The SIMM socket 220 is shown in FIG. 4 to detail the downwardly extending posts 235 that are received within apertures 236 formed in the printed circuit board 250 depicted in phantom on the relay 210 to mechanically position and attach the SIMM socket to the relay, while the pin connectors 226 extending from the bottom become engaged within the corresponding receptacles 237 within the printed circuit board 250 to electrically connect the contacts 235 (FIG. 3) with the receptacles 221 arranged on the front surface of the SIMM socket. The SIMM socket is in the form of a U-shaped single plastic configuration that defines a pair of opposing sidewalls 248, 249. An internally-projecting v-shaped slot 247 houses the receptacles 221 while providing means for encompassing the end part of the communication converter module 230 shown earlier in FIG. 3.
The network interface circuit 231A is shown in FIG. 5 and is configured to interface with the COMMNET™ network protocol described earlier. The circuit is printed on printed circuit board 250, shown in FIG. 3. The circuit includes a positive rail 239 that connect between a reference voltage source and the optically isolated interface 232 through a current-limiting resistor R1. Rail 240 provides a conditioned receive signal to the optically isolated interface 232. The signal from the network 101 raises the cathode voltage of diode D3 to the point that diode D1 becomes forward biased allowing the signal to pass through a current-limiting resistor R3, the anode of a Zener diode D2, the gate of the transistor Z1, and to ground through the bias resistor R4. The anode of the transistor Z1 provides the receive communication signal to the isolation circuit 232 over the conductor 240 and the cathode of the transistor switch connects with ground. A command is transmitted to network 101 from the protocol converter 233 through the isolated interface 232 and external protocol interface 231. The signal propagates from the isolated interface 232 through the resistors R6, R7, R8, R9, and R10 to cause transistor Z2 to switch open. When Z2 has opened, the gate 241 of FET 238 reaches a voltage sufficient to switch the FET 238 on and generate a signal on network 101. Diode D4 and capacitor C1 are used to absorb undesirable transients.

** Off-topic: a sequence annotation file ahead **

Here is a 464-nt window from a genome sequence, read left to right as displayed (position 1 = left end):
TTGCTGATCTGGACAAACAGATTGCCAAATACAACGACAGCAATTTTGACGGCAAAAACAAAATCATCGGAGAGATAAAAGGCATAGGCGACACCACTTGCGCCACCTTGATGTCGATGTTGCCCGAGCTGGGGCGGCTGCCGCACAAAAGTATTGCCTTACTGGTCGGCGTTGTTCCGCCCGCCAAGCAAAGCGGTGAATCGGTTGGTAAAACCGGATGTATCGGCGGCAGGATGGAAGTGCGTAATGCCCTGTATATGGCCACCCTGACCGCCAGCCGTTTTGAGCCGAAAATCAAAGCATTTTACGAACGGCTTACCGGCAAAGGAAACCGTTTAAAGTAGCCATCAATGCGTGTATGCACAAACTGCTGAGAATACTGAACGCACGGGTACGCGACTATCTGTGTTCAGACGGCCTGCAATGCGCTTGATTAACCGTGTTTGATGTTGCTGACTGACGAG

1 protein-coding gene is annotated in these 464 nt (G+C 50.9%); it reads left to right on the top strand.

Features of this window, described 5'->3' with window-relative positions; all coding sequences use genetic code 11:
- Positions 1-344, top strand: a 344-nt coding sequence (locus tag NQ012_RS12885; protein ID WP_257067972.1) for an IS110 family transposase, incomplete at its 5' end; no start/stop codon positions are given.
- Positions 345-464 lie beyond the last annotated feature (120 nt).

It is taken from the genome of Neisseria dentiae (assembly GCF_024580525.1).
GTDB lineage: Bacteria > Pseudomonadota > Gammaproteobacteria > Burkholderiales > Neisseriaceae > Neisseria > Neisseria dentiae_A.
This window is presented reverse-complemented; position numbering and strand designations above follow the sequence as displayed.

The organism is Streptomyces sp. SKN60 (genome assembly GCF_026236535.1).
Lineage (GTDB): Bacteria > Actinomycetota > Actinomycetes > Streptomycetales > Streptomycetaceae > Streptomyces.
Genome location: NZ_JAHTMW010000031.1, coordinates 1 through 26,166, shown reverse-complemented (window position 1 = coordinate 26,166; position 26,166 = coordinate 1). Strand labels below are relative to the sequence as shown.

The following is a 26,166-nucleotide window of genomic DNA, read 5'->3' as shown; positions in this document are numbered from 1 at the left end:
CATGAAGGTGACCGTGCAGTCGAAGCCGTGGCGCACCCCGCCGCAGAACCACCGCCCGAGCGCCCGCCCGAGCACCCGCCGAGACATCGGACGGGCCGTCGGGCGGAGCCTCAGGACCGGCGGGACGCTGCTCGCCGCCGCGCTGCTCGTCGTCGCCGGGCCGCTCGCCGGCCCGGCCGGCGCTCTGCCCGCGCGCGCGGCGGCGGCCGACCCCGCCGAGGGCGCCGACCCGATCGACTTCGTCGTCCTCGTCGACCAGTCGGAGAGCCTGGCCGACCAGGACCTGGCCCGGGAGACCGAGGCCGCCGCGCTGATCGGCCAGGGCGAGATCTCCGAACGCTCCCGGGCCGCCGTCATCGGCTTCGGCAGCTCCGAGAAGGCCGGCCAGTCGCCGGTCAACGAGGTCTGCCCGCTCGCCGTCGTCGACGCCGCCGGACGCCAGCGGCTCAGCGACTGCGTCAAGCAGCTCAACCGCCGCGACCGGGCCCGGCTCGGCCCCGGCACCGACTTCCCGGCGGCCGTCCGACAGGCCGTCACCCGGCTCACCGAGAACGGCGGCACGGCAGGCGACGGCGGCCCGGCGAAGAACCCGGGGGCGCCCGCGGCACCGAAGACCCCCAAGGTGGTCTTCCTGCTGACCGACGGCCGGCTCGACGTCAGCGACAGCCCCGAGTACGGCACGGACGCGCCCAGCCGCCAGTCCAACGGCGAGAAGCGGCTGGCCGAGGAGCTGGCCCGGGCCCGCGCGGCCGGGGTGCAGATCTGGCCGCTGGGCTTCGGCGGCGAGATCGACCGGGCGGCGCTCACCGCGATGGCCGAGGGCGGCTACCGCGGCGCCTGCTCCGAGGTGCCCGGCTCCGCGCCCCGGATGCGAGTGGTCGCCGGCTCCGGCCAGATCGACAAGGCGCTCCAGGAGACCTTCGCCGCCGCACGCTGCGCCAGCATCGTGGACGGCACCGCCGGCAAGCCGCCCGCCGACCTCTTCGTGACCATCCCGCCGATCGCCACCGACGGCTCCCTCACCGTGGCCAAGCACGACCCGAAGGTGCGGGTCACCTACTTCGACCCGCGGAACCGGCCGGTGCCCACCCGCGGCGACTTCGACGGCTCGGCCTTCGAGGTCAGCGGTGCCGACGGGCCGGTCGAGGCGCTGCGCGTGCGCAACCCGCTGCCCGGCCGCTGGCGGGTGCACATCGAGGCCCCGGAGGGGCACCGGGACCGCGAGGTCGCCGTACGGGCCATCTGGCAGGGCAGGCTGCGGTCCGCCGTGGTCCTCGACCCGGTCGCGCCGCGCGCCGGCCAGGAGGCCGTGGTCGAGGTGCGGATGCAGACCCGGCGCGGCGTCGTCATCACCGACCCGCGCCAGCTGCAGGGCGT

A communication converter module has herein been described that is adapted to be received within a connector that receives the module in removable fashion to allow ease in replacement in order to provide communication converter modules with the ability to interface to different network communication protocols. When a new network protocol is required, the communication converter module is removed, and is replaced with a new communication converter module that directly communicates with the corresponding new protocol used with the new network 101.
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|U.S. Classification||709/250, 370/463, 709/228, 710/301|
|Jul 3, 1995||AS||Assignment|
Owner name: RICHARD A. MENELLY, ESQ., NEW YORK
Free format text: ASSIGNMENT OF ASSIGNORS INTEREST;ASSIGNORS:BREEN, THOMAS B.;BROWN, DONALD R.;REEL/FRAME:007700/0108;SIGNING DATES FROM 19950619 TO 19950626
|Aug 20, 2002||REMI||Maintenance fee reminder mailed|
|Sep 6, 2002||FPAY||Fee payment|
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|Sep 6, 2002||SULP||Surcharge for late payment|
|Apr 10, 2006||FPAY||Fee payment|
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|Aug 2, 2010||FPAY||Fee payment|
Year of fee payment: 12